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Trump Hotel Waikiki together with US Customs part of a Human Trafficking conspiracy?

Trump Hotel Waikiki together with US Customs part of a Human Trafficking conspiracy?

Human trafficking in Hawaii remains big business. How could this include the Trump Hotel Waikiki, WalMart, Sam’s Club and Costco?  Benefiting from trafficking or inhuman conditions bordering human trafficking are not only drug dealers, pimps. Make America Great again are the words by US President Donald Trump.  Here is a situation the president may want to take a close look at. It involves crime, illegal immigrantion and outsourcing of US labor – all right on our homeland.

Pier 17 doesn’t even show up on most Honolulu maps. Cars on their way to Waikiki’s famous white sand beaches don’t notice, most locals are not aware that just behind a guarded gate, another world exists: Foreign fishermen confined to American boats for years at a time. Hundreds of undocumented men are employed in this unique U.S. fishing fleet, due to a federal loophole that allows them to work but exempts them from most basic labor protections. With no legal standing on U.S. soil, the men are at the mercy of their American captains on American-flagged, American-owned vessels, catching prized swordfish and ahi tuna. Since they don’t have visas, they are not allowed to set foot on shore. The entire system, which contradicts other state and federal laws, operates with the blessing of high-ranking U.S. lawmakers and official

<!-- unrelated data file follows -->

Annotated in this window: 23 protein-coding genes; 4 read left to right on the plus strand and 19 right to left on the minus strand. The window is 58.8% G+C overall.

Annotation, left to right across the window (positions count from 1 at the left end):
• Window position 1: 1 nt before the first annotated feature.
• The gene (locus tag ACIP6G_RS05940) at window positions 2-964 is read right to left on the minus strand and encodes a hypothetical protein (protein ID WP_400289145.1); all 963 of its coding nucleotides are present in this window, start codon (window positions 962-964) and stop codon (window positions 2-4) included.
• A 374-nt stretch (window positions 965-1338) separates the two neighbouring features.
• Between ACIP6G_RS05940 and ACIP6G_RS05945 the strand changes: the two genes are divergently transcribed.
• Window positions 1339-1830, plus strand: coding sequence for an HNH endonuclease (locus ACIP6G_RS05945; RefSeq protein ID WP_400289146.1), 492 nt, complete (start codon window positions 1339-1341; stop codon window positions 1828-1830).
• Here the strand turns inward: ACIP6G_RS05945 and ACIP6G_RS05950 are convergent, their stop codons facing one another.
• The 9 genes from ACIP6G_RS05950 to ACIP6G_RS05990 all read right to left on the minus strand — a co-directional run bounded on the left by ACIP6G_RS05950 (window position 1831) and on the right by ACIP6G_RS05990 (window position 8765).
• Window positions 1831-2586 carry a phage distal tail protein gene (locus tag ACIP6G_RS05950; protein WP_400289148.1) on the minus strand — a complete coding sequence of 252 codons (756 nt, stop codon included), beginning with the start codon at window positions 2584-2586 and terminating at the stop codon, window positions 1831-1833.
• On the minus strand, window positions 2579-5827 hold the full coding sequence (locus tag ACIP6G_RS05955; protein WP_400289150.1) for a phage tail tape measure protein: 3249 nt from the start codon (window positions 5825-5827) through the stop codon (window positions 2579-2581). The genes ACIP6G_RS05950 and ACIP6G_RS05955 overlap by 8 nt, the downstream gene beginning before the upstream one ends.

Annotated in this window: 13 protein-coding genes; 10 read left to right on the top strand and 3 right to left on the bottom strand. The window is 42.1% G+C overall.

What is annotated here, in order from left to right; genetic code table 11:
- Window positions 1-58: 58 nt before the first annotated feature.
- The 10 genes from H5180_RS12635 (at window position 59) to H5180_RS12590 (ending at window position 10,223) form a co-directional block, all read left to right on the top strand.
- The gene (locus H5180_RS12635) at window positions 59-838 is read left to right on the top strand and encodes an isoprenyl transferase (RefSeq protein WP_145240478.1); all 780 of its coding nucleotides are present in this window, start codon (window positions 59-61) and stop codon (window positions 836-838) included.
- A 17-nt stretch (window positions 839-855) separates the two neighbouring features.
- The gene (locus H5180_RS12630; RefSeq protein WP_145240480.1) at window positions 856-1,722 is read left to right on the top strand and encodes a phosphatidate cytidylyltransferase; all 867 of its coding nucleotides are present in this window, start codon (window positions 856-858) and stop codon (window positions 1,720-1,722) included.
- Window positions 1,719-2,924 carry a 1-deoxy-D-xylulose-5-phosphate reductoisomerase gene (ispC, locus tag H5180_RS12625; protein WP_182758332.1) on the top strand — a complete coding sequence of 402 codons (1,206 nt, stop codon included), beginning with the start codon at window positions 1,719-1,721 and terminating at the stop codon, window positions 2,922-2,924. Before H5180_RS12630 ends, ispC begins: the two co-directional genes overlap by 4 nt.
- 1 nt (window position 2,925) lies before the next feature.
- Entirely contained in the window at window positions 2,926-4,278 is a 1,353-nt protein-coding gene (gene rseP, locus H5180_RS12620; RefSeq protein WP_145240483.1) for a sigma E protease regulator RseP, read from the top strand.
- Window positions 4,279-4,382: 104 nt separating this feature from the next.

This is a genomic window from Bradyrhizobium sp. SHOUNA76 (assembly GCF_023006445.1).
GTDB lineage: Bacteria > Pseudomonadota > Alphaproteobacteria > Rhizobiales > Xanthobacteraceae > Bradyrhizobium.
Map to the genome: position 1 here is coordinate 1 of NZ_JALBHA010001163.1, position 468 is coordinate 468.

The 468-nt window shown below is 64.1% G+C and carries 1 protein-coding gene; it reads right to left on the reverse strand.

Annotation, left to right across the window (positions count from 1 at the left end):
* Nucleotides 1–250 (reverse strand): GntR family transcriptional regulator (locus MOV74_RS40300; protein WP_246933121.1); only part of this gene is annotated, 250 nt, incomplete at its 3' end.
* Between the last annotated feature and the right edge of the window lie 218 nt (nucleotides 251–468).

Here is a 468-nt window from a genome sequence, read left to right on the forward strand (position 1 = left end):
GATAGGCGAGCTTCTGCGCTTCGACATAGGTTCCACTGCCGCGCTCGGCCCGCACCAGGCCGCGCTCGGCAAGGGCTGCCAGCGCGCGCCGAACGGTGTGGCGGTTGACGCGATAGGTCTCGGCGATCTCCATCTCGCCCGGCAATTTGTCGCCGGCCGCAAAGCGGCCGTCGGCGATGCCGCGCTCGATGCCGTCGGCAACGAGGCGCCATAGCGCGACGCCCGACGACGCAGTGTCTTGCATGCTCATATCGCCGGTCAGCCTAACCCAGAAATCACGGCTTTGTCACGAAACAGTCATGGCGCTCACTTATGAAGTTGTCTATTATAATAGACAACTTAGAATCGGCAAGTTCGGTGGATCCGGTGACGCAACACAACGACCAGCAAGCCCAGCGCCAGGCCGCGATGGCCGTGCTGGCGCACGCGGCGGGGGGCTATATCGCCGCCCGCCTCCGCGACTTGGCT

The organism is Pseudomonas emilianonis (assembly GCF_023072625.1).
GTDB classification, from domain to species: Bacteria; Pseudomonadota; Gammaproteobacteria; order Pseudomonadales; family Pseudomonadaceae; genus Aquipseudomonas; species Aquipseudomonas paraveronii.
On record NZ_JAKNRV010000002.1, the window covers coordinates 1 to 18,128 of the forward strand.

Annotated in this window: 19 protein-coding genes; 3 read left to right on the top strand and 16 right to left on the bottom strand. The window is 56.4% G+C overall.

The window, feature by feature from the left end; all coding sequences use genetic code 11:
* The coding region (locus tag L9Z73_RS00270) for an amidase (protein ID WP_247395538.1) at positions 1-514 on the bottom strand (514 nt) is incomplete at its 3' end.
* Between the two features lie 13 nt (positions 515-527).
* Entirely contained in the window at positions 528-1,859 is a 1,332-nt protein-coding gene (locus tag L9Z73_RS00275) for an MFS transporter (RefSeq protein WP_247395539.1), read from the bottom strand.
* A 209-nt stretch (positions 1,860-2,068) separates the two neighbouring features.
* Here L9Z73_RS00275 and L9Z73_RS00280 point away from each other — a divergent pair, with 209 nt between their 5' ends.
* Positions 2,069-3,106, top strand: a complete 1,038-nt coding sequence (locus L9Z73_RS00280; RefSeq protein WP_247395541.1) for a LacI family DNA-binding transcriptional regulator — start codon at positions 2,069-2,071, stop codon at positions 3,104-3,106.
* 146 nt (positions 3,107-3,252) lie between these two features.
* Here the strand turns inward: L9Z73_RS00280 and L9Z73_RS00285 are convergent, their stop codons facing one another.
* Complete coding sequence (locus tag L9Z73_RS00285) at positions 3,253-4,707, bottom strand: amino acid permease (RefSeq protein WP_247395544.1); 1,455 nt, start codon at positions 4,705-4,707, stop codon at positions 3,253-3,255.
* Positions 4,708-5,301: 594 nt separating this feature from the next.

While Trump Hotels and Walmart own Sam’s Club, but Costco are in the mix, Whole Foods was made aware of the situation and immediately took steps to stop selling seafood bought from the source.

All of them bought fish brought to Hawaii involving these illegal circumstances. Trump Hotel reportedly serves tuna brought in under slave-like conditions in their hotel restaurants.

Hawaii has been identified by the Pacific Gateway Center as a major hub of human trafficking – a form of modern slavery.  Victims can be young girls and women who are forced into prostitution, immigrant farmers lured to Hawaii with false promises by recruiters and domestic servants and laborers from other countries as well as our own local community.  It looks like they can also be people working in Hawaii who had not even entered the country.

Here is the new scenario unfolding in Hawaii at this time. This scenario may include the federal agency mandated to prevent exactly it:  U.S. Customs in Honolulu committing felonies breaking U.S. Human- trafficking laws knowing the law says: ‘bosses who possess workers’ identification documents can face up to five years in prison. ‘

U.S. Customs requires captains of fishing vessels in Honolulu harbor to detain the men on board and hold their passports because they are banned from entering the United States of America. It not only sounds like, it may very well be a criminal enterprise involving the public and private sector and in paradise.

In a unique fishing arrangement facilitated by both federal and state officials, Hawaii’s boat owners pay brokers up to $10,000 to bring each crew member from impoverished Southeast Asian and Pacific island nations. The men aren’t allowed to arrive at Honolulu’s airport because they lack visas, so they are instead flown to other countries and put on U.S.-owned fishing boats for long sails back to Hawaii.

Hawaii authorities may have been violating their own state law for years by issuing commercial fishing licenses to thousands of foreign workers who were refused entry into the country, The Associated Press has found.